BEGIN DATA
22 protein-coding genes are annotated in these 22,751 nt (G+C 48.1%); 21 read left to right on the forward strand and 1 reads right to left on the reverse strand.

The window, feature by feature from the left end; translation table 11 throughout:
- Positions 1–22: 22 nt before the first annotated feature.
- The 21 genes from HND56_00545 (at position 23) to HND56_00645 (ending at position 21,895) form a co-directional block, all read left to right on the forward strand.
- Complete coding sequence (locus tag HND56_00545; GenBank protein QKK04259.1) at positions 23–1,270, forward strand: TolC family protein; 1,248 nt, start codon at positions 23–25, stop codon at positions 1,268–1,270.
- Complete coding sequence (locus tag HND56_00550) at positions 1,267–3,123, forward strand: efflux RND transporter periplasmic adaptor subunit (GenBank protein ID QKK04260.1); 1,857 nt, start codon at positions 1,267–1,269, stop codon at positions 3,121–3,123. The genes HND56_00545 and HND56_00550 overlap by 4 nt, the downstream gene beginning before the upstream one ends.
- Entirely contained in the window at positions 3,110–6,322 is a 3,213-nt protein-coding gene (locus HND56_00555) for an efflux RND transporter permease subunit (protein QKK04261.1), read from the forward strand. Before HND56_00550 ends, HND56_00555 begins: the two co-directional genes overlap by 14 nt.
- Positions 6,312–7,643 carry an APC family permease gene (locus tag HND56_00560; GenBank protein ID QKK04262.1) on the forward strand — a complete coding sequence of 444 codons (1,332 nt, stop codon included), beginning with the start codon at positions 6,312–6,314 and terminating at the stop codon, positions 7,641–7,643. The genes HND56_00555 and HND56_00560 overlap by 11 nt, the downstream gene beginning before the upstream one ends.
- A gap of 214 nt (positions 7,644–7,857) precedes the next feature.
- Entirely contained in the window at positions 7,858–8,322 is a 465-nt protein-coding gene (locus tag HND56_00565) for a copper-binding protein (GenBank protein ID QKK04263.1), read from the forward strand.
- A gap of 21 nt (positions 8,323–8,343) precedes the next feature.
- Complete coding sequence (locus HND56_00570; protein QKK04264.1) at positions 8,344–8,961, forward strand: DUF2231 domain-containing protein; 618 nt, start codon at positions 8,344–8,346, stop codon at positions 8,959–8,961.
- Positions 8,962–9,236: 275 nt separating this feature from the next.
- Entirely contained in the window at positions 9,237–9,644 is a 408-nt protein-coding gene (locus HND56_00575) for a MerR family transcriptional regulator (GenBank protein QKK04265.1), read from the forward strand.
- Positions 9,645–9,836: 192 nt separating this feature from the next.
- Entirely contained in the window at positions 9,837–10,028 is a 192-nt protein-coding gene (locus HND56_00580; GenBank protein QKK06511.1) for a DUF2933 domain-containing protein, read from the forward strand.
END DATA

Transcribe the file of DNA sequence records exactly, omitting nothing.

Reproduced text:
22 protein-coding genes are annotated in these 22,751 nt (G+C 48.1%); 21 read left to right on the forward strand and 1 reads right to left on the reverse strand.

The window, feature by feature from the left end; translation table 11 throughout:
- Positions 1–22: 22 nt before the first annotated feature.
- The 21 genes from HND56_00545 (at position 23) to HND56_00645 (ending at position 21,895) form a co-directional block, all read left to right on the forward strand.
- Complete coding sequence (locus tag HND56_00545; GenBank protein QKK04259.1) at positions 23–1,270, forward strand: TolC family protein; 1,248 nt, start codon at positions 23–25, stop codon at positions 1,268–1,270.
- Complete coding sequence (locus tag HND56_00550) at positions 1,267–3,123, forward strand: efflux RND transporter periplasmic adaptor subunit (GenBank protein ID QKK04260.1); 1,857 nt, start codon at positions 1,267–1,269, stop codon at positions 3,121–3,123. The genes HND56_00545 and HND56_00550 overlap by 4 nt, the downstream gene beginning before the upstream one ends.
- Entirely contained in the window at positions 3,110–6,322 is a 3,213-nt protein-coding gene (locus HND56_00555) for an efflux RND transporter permease subunit (protein QKK04261.1), read from the forward strand. Before HND56_00550 ends, HND56_00555 begins: the two co-directional genes overlap by 14 nt.
- Positions 6,312–7,643 carry an APC family permease gene (locus tag HND56_00560; GenBank protein ID QKK04262.1) on the forward strand — a complete coding sequence of 444 codons (1,332 nt, stop codon included), beginning with the start codon at positions 6,312–6,314 and terminating at the stop codon, positions 7,641–7,643. The genes HND56_00555 and HND56_00560 overlap by 11 nt, the downstream gene beginning before the upstream one ends.
- A gap of 214 nt (positions 7,644–7,857) precedes the next feature.
- Entirely contained in the window at positions 7,858–8,322 is a 465-nt protein-coding gene (locus tag HND56_00565) for a copper-binding protein (GenBank protein ID QKK04263.1), read from the forward strand.
- A gap of 21 nt (positions 8,323–8,343) precedes the next feature.
- Complete coding sequence (locus HND56_00570; protein QKK04264.1) at positions 8,344–8,961, forward strand: DUF2231 domain-containing protein; 618 nt, start codon at positions 8,344–8,346, stop codon at positions 8,959–8,961.
- Positions 8,962–9,236: 275 nt separating this feature from the next.
- Entirely contained in the window at positions 9,237–9,644 is a 408-nt protein-coding gene (locus HND56_00575) for a MerR family transcriptional regulator (GenBank protein QKK04265.1), read from the forward strand.
- Positions 9,645–9,836: 192 nt separating this feature from the next.
- Entirely contained in the window at positions 9,837–10,028 is a 192-nt protein-coding gene (locus HND56_00580; GenBank protein QKK06511.1) for a DUF2933 domain-containing protein, read from the forward strand.